This article is part of our Digital Marketing for Workspace series
Since launching in 2002, California-based Premier Business Centers has grown to become one of the largest privately owned flexible workspace operators in the United States, currently managing 82 workspace locations across 11 states.
To learn more about their expansion and how digital marketing plays a direct role in the company’s success, Allwork caught up with Mark Burge, Vice President Marketing & Acquisitions at Premier.
“You can’t do the same thing over and over again and expect to see a different result – that is the definition of insanity, after all,” said Mark. “It’s a balancing act of maintaining and growing.”
This is perhaps the most crucial piece of advice relating to digital marketing, which is constantly evolving with the shifting needs of consumers and of course, the evolution of technology.
Mark, a veteran of the flexible workspace industry, joined Premier in 2012 and in addition to marketing is also responsible for the growth of Premier’s portfolio through acquisitions; for Premier, the two fields are very closely linked: “I believe expanding the number of locations and our geographical footprint will present some great opportunities over the coming months.”
Indeed, the company’s rapid pace of expansion over the past 15 years is testament to that – and it’s not set to slow down anytime soon.
As for the company’s current marketing strategy, their focus is “mainly on PPC” along with a mix of secondary channels: “We make sure our on-site content is optimized for organic search and we are in the middle of rolling out a more focused social engagement strategy on Facebook, Twitter, LinkedIn, Instagram and Google+.”
Every workspace organization has its own specific approach to the marketing mix, which varies greatly depending on individual circumstance, investment, success rate and of course, resources.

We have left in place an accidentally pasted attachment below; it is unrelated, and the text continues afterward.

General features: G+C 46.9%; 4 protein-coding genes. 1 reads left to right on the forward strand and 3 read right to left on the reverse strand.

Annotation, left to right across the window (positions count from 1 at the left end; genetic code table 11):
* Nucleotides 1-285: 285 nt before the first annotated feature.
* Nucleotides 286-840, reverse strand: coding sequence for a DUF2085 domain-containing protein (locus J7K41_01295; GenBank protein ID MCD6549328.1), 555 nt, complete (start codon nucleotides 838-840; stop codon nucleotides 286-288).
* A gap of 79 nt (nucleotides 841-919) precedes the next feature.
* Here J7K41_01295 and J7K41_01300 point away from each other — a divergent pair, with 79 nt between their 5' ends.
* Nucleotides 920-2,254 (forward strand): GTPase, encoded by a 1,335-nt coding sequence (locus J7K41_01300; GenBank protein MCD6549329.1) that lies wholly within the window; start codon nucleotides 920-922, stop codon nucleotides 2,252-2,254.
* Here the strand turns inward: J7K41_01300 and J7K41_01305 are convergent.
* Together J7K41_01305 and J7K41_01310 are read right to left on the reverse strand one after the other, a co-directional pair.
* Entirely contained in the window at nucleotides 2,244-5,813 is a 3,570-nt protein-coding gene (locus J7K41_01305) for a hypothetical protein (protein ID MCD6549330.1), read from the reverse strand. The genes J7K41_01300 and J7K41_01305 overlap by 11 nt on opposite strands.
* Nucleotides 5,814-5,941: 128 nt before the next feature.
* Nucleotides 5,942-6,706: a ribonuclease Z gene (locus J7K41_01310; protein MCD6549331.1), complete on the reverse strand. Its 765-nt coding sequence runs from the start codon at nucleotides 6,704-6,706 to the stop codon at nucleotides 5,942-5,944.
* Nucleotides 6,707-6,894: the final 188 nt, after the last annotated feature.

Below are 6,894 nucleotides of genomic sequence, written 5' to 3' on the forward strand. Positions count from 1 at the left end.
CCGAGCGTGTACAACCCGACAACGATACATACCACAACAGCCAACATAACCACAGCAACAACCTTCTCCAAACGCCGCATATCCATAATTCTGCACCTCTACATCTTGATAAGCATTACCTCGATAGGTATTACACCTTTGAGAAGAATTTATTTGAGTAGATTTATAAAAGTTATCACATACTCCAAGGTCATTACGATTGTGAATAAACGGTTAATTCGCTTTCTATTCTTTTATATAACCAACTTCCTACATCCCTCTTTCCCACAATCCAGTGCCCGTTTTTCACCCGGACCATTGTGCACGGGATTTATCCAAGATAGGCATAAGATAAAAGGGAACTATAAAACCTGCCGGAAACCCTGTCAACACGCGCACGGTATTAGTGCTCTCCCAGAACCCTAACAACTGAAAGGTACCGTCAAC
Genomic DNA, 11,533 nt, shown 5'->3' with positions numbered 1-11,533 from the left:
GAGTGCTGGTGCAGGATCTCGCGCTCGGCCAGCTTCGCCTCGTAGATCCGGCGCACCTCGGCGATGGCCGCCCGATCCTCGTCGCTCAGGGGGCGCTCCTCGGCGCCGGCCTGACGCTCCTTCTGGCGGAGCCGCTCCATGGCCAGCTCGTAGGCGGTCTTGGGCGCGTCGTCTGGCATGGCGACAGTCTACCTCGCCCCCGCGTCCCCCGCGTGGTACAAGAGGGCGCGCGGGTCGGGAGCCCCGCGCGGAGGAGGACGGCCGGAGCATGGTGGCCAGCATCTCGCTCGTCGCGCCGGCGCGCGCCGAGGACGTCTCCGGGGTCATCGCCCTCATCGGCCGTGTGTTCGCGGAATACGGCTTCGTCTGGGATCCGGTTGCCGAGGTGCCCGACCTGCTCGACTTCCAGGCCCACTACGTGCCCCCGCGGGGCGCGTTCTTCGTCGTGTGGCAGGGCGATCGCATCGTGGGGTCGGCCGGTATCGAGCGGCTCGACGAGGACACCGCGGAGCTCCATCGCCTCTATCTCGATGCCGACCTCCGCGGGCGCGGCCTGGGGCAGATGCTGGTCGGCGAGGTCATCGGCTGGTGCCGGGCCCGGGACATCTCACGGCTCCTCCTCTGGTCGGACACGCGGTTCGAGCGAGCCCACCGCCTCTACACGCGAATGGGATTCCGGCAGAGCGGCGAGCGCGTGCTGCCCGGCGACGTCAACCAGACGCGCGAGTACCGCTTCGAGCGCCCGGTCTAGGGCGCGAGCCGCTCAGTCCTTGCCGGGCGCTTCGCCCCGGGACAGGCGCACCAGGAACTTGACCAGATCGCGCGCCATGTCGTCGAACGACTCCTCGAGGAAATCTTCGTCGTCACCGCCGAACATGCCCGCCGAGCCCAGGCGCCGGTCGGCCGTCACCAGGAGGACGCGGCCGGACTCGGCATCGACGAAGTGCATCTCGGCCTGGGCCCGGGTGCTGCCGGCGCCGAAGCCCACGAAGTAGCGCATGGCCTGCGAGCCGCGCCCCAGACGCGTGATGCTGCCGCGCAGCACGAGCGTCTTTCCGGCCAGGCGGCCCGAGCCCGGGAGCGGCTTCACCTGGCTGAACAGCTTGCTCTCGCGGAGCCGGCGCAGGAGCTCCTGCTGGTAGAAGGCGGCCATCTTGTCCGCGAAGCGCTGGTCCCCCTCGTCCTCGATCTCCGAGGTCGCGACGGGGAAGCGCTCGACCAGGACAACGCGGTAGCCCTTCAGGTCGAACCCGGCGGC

“While all of our channels create quite a bit of lead generation, PPC and Google My Business are huge for us,” said Mark. “It’s all about being in the right place at the right time, with the right offer, and these channels afford us to do just that.”
Considering their location dependence, local SEO is of high importance for workspace operators, which is commonly associated with Google My Business.
Google My Business is a Google service that enables location-based businesses to publish their opening hours, contact details and directions on Google Search and Maps. It also enables companies to collect feedback and star ratings from clients, all of which are publicly visible.
However, search engine algorithms are constantly updating, which can be tricky for workspace operators to follow. In September last year, Google created problems for virtual office and business center clients by releasing an update dubbed ‘Possum’ that affected the performance of local businesses, including business center clients.
“Luckily we have been able to weather the Google storms thus far,” said Mark, which he partly attributes to working with a knowledgeable agency. “They are a Google Premier Partner so they really stay up on their ‘stuff’ when it comes to changes, and advise accordingly. The other side is the data. I am big on numbers and analysis – really understanding what the trends are telling us.
“You have to remain nimble in the field of marketing, and be ready to change with the winds. If you don’t have a system in place that allows you to adapt quickly, you can definitely get caught.
Being nimble is no easy feat; every workspace operator is faced with the challenge of juggling multiple responsibilities in an ever-changing climate, and marketing is just one of many.
“You can’t be afraid of change,” Mark advises. “Our industry is definitely seeing a shift in the types of users looking for office space – how they search, what they are looking for, the demographics, and so on.
“We have started to craft new strategies on different channels, and really testing it out to see what sticks. New messaging can be scary for some companies, but we know it’s all about how you address the need of your audience.”
As for the immediate future, Mark has his eye on a number of digital marketing trends.
Mobile and local initiatives are currently sitting at the top of the pile, which he advises are “hands down key areas” for filling the funnel. “If you aren’t paying attention to the shifts happening here, you are definitely going to be left in the dark.”
As for those who survived ‘Mobilegeddon’ in 2015, he warns against becoming complacent.
“What’s the big deal? The big deal is that it’s changing, adapting, and becoming more important today than ever. Once a lead is in the funnel, marketing automation is key.
“Delivering the right content to the right person, at the right time, will never go out of style. It will change as your industry does, but the foundation of marketing automation is huge for us.
“Business has become personal, and we want our community and prospective community to feel connected with us. I believe our team is doing a great job – and members of our community can tell.”